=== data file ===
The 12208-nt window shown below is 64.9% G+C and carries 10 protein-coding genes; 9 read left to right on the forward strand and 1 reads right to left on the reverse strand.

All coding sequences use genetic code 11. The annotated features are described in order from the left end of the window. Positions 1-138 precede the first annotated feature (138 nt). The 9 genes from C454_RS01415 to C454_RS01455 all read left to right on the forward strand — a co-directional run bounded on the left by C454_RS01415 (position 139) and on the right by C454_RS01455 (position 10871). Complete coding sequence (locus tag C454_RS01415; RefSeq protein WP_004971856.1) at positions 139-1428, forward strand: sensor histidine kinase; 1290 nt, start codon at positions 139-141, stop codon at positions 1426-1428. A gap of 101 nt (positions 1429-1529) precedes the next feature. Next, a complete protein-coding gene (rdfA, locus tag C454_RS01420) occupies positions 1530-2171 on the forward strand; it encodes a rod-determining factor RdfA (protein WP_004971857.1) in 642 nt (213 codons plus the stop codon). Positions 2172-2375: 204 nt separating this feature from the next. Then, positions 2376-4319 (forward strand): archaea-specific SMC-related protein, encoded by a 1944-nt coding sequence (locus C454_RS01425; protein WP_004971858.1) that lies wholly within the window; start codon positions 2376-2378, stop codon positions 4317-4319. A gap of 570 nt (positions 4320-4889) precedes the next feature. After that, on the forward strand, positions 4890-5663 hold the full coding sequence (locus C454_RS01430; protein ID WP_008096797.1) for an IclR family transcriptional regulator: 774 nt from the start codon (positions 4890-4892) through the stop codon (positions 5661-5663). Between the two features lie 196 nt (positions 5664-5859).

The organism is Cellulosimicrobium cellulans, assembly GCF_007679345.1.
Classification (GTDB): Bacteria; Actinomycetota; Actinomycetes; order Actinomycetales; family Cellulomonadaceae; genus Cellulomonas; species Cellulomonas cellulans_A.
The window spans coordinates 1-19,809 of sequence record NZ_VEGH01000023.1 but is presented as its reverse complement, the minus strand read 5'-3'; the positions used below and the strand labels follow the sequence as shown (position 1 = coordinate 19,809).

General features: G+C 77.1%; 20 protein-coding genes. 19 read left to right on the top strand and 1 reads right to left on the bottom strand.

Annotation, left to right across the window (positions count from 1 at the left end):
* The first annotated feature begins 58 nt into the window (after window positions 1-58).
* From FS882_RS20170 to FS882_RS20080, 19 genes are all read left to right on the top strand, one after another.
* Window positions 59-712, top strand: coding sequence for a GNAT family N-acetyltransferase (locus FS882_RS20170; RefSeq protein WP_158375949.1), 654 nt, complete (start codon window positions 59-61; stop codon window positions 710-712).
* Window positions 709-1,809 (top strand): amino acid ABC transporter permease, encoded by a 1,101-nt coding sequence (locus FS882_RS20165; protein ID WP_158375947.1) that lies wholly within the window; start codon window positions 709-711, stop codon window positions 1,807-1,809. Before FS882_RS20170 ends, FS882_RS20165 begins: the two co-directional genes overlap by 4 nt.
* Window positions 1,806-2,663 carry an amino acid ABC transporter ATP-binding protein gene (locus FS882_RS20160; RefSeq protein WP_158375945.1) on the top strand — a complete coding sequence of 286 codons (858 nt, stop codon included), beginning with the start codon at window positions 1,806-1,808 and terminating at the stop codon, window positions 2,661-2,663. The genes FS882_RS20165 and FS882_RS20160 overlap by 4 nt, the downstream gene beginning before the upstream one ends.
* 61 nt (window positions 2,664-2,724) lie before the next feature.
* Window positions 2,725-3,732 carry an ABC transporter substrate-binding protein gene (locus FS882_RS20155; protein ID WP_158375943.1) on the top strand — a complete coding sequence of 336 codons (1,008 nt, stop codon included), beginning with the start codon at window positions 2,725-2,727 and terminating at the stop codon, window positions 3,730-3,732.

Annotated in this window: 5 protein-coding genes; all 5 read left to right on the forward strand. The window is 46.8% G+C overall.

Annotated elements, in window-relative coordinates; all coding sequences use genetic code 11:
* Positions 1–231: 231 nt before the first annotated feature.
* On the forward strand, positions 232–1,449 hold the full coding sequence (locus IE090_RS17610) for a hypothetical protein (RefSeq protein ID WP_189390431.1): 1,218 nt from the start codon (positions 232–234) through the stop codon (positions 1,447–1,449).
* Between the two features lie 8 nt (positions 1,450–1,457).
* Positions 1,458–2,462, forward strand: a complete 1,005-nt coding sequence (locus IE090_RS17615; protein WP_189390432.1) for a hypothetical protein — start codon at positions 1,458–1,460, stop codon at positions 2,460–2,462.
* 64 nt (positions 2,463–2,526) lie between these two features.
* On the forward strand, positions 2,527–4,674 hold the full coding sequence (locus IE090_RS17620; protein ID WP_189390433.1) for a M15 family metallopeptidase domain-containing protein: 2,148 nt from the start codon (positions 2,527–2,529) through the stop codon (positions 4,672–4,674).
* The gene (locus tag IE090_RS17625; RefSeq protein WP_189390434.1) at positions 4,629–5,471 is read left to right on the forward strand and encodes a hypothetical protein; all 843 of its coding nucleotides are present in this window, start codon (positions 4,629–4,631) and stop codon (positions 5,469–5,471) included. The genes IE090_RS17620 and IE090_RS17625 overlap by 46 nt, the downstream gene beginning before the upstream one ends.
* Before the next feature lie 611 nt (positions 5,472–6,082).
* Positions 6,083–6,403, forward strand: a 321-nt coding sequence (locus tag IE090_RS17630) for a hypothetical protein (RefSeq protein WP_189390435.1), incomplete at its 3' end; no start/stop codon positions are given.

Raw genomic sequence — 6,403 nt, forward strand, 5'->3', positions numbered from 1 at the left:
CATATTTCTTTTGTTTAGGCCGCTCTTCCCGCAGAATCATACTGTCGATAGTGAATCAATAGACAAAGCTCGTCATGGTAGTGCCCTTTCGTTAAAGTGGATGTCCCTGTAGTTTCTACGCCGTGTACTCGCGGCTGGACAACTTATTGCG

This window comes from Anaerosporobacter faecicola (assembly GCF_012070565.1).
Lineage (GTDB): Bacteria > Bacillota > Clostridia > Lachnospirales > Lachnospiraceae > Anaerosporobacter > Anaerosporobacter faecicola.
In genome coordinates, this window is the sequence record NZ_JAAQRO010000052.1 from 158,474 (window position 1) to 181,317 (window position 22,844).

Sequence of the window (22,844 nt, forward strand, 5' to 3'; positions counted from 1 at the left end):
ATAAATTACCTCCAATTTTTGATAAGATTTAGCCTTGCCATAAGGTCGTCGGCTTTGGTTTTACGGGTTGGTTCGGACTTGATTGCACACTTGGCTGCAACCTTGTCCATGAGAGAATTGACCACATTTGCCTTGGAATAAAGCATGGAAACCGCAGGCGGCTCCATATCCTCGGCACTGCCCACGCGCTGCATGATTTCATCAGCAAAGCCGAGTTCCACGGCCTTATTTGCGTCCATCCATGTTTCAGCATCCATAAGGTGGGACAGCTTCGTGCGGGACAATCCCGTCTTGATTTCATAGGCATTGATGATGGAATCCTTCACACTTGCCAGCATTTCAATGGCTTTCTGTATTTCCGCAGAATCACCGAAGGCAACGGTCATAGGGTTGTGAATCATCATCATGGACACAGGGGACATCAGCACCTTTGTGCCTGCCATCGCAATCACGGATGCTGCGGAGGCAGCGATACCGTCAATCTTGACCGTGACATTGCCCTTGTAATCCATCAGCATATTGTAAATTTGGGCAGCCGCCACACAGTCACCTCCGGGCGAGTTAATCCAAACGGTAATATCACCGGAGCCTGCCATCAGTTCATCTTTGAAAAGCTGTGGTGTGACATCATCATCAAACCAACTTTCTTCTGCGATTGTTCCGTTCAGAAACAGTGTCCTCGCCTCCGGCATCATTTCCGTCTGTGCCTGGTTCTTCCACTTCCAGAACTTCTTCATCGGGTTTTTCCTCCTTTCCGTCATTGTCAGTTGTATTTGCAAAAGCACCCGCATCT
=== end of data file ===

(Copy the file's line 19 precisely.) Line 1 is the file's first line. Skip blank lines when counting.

* Between the two features lie 8 nt (positions 1,450–1,457).